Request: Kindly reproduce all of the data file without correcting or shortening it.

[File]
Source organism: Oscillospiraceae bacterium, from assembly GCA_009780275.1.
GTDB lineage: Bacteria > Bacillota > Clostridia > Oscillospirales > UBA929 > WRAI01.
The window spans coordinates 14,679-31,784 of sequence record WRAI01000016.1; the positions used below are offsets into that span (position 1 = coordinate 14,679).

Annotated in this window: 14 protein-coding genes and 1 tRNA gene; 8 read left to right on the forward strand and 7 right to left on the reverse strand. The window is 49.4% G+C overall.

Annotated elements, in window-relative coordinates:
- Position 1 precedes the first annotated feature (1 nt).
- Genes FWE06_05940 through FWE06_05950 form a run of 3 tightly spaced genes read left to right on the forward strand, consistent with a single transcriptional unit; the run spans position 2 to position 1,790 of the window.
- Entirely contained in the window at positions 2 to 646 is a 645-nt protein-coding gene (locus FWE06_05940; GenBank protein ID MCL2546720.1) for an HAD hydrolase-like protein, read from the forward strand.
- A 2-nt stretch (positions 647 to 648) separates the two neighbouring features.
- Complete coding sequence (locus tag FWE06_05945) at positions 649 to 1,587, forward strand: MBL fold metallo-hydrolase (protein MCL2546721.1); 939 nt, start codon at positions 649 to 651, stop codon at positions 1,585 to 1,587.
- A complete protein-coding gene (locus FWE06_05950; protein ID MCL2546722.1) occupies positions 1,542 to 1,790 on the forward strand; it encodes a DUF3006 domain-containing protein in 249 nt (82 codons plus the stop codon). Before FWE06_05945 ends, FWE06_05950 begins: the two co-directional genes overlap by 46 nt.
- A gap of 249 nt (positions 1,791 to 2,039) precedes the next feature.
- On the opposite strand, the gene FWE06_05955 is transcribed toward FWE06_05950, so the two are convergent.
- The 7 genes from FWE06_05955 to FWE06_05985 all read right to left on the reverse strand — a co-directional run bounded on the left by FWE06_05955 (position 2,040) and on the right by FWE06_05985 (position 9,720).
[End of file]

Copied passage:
Source organism: Oscillospiraceae bacterium, from assembly GCA_009780275.1.
GTDB lineage: Bacteria > Bacillota > Clostridia > Oscillospirales > UBA929 > WRAI01.
The window spans coordinates 14,679-31,784 of sequence record WRAI01000016.1; the positions used below are offsets into that span (position 1 = coordinate 14,679).

Annotated in this window: 14 protein-coding genes and 1 tRNA gene; 8 read left to right on the forward strand and 7 right to left on the reverse strand. The window is 49.4% G+C overall.

Annotated elements, in window-relative coordinates:
- Position 1 precedes the first annotated feature (1 nt).
- Genes FWE06_05940 through FWE06_05950 form a run of 3 tightly spaced genes read left to right on the forward strand, consistent with a single transcriptional unit; the run spans position 2 to position 1,790 of the window.
- Entirely contained in the window at positions 2 to 646 is a 645-nt protein-coding gene (locus FWE06_05940; GenBank protein ID MCL2546720.1) for an HAD hydrolase-like protein, read from the forward strand.
- A 2-nt stretch (positions 647 to 648) separates the two neighbouring features.
- Complete coding sequence (locus tag FWE06_05945) at positions 649 to 1,587, forward strand: MBL fold metallo-hydrolase (protein MCL2546721.1); 939 nt, start codon at positions 649 to 651, stop codon at positions 1,585 to 1,587.
- A complete protein-coding gene (locus FWE06_05950; protein ID MCL2546722.1) occupies positions 1,542 to 1,790 on the forward strand; it encodes a DUF3006 domain-containing protein in 249 nt (82 codons plus the stop codon). Before FWE06_05945 ends, FWE06_05950 begins: the two co-directional genes overlap by 46 nt.
- A gap of 249 nt (positions 1,791 to 2,039) precedes the next feature.
- On the opposite strand, the gene FWE06_05955 is transcribed toward FWE06_05950, so the two are convergent.
- The 7 genes from FWE06_05955 to FWE06_05985 all read right to left on the reverse strand — a co-directional run bounded on the left by FWE06_05955 (position 2,040) and on the right by FWE06_05985 (position 9,720).